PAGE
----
City fixes broken furnaces

2015-12-22 09:56
Mountain Rise Crematorium furnaces have been sent for repairs although it is still the subject of litigation.

Mountain Rise Crematorium furnaces have been sent for repairs although it is still the subject of litigation. (Ian Carbutt, The Witness)

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Pietermaritzburg - Although the legal wrangle surrounding the Mountain Rise cremators is continuing, Msunduzi Municipality have begun repairs on the two furnaces in question.

Two of the four furnaces are the subject of litigation between the city and the suppliers after the cremators continuously broke down shortly after being purchased earlier this year.

“The cremators have been handed over to the contractor Trident Refractory Specialists and work will commence … with completion scheduled for January 14, 2016. All work will be supervised by SSA Electrical and Mechanical Engineers,” read the report to the city council.

Chairperson of the Msunduzi Crematorium and Cemeteries Concerned Citizens Committee (MCCCCC) Ranjiv Nirghin said that although the broken cremators form the basis of a legal battle, the city and the committee consulted with their legal team and decided to continue with the repairs needed to ensure the proper functioning of the crematorium.

Grieving families felt the sting when the cremators could not be used and another of the four was then sent in for repairs. Council found it difficult to deal with the lack of capacity.

The city said they were exploring avenues to purchase another furnace to ensure there was sufficient capacity to deal with cremations at peak times. Nirghin said that the new machine should be installed early in the new year.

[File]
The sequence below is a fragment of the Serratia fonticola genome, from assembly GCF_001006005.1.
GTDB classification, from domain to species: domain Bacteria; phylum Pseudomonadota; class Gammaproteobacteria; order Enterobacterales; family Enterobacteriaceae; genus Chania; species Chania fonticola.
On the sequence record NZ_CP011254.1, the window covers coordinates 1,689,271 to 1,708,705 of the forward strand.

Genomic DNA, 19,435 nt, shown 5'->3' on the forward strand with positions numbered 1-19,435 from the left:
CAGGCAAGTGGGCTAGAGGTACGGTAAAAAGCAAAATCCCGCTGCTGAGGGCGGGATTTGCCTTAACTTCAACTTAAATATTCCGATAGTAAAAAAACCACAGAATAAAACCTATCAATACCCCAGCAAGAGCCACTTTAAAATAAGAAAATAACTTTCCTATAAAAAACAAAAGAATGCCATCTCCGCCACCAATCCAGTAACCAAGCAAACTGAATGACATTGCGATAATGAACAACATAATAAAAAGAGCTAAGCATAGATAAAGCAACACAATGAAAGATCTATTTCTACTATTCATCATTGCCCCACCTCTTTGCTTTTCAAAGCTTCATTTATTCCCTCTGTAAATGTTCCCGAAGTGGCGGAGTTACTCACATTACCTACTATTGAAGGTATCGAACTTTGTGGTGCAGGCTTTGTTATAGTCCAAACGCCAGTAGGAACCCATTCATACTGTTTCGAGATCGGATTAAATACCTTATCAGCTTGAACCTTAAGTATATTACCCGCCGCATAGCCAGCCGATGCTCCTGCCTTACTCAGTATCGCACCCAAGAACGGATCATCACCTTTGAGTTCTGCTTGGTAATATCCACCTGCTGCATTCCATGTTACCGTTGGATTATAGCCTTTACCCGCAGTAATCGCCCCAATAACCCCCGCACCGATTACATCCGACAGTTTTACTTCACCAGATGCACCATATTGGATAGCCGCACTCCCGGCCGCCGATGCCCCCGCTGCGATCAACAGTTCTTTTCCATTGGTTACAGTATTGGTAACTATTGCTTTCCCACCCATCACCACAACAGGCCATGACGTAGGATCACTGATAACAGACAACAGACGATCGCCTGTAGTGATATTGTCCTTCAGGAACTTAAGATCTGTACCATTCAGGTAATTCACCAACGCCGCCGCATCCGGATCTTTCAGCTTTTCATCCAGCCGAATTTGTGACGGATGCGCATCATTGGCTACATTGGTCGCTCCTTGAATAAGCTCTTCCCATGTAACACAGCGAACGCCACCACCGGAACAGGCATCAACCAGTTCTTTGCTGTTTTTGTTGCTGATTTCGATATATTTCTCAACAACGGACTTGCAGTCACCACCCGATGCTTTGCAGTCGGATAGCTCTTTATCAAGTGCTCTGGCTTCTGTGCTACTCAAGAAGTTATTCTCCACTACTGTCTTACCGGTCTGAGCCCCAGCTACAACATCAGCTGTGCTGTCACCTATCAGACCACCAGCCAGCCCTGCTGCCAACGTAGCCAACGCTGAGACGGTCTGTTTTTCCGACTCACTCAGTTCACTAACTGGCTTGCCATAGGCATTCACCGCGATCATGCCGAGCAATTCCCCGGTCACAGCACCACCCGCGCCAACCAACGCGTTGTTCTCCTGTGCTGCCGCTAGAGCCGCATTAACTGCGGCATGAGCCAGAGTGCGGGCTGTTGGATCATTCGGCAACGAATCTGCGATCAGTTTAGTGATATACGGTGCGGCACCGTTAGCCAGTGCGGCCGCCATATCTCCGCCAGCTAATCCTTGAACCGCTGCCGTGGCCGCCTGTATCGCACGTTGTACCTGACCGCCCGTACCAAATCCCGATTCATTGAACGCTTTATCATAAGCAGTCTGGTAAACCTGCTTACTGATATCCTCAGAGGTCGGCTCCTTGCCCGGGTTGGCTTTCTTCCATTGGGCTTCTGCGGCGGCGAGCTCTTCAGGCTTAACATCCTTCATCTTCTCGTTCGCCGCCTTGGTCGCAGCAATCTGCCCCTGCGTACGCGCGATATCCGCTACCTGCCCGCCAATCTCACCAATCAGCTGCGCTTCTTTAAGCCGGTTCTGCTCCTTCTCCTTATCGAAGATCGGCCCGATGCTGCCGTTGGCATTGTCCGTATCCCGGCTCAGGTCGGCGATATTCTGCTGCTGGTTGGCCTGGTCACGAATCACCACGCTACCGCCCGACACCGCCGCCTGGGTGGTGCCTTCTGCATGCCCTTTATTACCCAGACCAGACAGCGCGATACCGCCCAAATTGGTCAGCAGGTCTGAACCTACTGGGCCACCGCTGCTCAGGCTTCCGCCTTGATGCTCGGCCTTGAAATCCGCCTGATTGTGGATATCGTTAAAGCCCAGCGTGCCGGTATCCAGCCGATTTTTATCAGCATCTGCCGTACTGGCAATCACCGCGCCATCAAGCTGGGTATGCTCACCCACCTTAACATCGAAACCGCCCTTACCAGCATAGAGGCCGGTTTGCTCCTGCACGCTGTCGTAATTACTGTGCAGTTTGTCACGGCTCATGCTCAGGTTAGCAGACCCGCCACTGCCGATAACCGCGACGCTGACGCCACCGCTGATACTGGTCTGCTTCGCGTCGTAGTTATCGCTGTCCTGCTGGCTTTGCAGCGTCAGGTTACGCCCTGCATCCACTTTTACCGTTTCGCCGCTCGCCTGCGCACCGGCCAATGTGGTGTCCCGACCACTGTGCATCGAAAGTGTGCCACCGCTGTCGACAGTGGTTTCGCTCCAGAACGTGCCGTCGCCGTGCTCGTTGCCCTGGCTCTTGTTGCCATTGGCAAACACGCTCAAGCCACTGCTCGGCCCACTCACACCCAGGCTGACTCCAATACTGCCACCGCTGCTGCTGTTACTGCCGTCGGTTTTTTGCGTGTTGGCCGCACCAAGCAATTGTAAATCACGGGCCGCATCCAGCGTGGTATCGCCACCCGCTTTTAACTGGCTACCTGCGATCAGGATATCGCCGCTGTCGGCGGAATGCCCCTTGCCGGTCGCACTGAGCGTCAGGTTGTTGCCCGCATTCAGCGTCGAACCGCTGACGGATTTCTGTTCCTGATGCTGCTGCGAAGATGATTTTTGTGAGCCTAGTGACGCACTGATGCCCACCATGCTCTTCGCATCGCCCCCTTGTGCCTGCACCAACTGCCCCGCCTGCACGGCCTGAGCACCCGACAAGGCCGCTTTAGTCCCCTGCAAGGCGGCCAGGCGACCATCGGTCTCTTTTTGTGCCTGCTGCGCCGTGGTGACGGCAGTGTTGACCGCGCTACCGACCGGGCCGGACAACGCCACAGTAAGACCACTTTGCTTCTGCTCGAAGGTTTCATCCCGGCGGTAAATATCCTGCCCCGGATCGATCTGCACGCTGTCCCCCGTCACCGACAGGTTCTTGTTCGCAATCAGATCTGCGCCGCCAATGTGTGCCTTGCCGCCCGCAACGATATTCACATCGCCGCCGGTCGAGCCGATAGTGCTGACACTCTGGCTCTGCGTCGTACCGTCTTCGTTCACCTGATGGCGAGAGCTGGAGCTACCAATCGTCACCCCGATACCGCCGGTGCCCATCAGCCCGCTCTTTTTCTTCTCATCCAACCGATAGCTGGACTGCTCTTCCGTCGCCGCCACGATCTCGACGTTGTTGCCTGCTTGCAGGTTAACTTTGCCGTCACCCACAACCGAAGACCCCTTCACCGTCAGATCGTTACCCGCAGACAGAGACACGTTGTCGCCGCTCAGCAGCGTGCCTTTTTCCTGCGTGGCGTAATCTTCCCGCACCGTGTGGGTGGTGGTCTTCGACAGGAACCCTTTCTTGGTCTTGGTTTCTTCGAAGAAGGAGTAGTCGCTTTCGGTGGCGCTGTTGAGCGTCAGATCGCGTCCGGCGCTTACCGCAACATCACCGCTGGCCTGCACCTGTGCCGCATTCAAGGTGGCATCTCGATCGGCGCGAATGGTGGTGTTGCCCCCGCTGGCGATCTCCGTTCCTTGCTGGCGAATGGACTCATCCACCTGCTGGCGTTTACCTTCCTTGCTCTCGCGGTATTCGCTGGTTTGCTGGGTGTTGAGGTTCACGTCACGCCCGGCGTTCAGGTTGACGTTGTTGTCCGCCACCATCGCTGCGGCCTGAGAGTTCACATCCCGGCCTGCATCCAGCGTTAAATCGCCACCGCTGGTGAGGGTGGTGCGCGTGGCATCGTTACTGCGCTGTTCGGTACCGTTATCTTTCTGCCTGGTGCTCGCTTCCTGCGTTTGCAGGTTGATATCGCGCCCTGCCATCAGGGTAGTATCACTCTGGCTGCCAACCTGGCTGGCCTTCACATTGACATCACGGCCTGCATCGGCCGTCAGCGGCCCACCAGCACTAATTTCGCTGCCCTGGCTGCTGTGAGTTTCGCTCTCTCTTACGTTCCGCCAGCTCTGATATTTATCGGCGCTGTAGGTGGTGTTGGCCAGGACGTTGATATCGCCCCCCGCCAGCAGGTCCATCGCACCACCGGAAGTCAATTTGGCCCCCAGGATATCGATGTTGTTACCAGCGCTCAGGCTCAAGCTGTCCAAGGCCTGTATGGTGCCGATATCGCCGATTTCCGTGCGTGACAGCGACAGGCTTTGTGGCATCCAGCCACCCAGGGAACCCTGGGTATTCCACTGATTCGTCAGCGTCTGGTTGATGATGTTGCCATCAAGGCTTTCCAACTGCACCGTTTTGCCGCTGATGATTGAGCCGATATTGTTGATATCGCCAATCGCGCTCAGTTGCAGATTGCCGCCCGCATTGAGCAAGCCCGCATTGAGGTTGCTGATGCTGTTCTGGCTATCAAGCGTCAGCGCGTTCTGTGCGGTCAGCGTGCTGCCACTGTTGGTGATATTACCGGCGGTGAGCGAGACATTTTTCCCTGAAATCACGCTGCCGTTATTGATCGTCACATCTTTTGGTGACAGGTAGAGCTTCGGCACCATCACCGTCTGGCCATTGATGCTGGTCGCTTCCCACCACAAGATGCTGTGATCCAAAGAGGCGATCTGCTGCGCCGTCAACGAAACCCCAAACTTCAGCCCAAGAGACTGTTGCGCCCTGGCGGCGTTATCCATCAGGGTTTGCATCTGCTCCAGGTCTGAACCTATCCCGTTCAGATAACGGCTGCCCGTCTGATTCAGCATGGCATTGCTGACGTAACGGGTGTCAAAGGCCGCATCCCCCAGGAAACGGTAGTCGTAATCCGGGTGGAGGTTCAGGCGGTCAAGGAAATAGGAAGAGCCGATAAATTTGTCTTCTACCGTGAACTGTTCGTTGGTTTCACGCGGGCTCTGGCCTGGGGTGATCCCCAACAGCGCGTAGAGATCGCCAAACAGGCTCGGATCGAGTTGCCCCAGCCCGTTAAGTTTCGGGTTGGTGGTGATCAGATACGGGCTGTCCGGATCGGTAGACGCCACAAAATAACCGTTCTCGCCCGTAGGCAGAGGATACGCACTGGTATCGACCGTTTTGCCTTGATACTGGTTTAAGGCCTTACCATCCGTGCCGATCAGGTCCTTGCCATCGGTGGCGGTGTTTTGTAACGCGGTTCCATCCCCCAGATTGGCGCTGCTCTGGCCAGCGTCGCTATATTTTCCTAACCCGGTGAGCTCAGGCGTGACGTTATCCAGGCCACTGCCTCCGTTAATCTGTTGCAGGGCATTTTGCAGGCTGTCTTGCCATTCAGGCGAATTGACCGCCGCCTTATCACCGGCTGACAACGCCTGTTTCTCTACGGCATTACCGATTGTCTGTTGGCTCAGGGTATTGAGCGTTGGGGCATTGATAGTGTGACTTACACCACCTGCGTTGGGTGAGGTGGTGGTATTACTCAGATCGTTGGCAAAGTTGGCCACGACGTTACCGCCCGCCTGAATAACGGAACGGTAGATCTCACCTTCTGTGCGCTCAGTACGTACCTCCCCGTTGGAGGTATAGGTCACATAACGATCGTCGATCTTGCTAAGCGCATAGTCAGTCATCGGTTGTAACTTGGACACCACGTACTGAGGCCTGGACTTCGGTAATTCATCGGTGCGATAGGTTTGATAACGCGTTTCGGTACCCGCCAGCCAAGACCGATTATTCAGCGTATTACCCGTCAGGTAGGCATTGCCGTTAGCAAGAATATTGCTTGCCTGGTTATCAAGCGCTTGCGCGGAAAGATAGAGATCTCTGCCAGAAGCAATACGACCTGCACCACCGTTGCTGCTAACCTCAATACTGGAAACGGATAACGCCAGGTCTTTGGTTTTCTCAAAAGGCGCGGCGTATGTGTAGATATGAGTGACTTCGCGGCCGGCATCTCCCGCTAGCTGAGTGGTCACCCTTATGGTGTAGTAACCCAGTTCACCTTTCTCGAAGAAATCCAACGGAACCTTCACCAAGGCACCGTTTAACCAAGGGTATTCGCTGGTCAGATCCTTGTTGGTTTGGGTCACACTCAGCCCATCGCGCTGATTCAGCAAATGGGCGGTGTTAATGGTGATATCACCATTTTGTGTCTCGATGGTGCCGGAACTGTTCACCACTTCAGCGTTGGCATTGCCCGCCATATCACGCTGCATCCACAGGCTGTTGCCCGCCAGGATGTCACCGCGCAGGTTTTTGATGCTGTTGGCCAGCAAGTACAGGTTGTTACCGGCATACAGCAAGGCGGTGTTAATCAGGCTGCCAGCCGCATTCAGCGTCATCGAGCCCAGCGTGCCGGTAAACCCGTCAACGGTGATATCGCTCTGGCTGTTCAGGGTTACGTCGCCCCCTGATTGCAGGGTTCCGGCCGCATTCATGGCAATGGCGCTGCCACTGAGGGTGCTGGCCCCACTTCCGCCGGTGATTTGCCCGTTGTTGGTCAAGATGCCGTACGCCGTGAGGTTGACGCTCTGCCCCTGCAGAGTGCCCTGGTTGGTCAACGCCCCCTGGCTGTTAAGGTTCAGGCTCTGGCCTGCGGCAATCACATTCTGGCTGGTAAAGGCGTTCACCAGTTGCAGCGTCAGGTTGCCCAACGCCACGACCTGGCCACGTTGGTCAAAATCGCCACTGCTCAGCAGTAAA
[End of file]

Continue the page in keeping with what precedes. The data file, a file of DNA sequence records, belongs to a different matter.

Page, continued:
In the report it was also noted that there had been considerable changes to emission regulations in terms of which all new cremators must be fitted with a filtration system. The filtration system, on its own, costs R2,1 million.

“This has been reported to the manager of Parks and Recreation who is currently sourcing funds for the filtration unit,” the report stated further.

While the three furnaces were out of commission since September, local undertakers were forced to book cremations until 7 pm on weekends.

The owner of a funeral home in Pietermaritzburg, who asked not to be named, said he had advised families to go to Durban crematoriums in fear that the one working furnace at the time would “sooner or later” also break down.

Although the Mountain Rise Cemetery and Crematorium had come under fire from the public and undertakers, significant progress has been made.

The crematorium now has 24-hour security and is enclosed with palisade fencing and proper guard houses. There is also a proper external prayer area and washing facilities as well as refurbished ablution facilities. More seating for mourners as well as external lighting and bulk gas supply have also been added.


Read more on:    msunduzi municipality  |  pietermaritzburg

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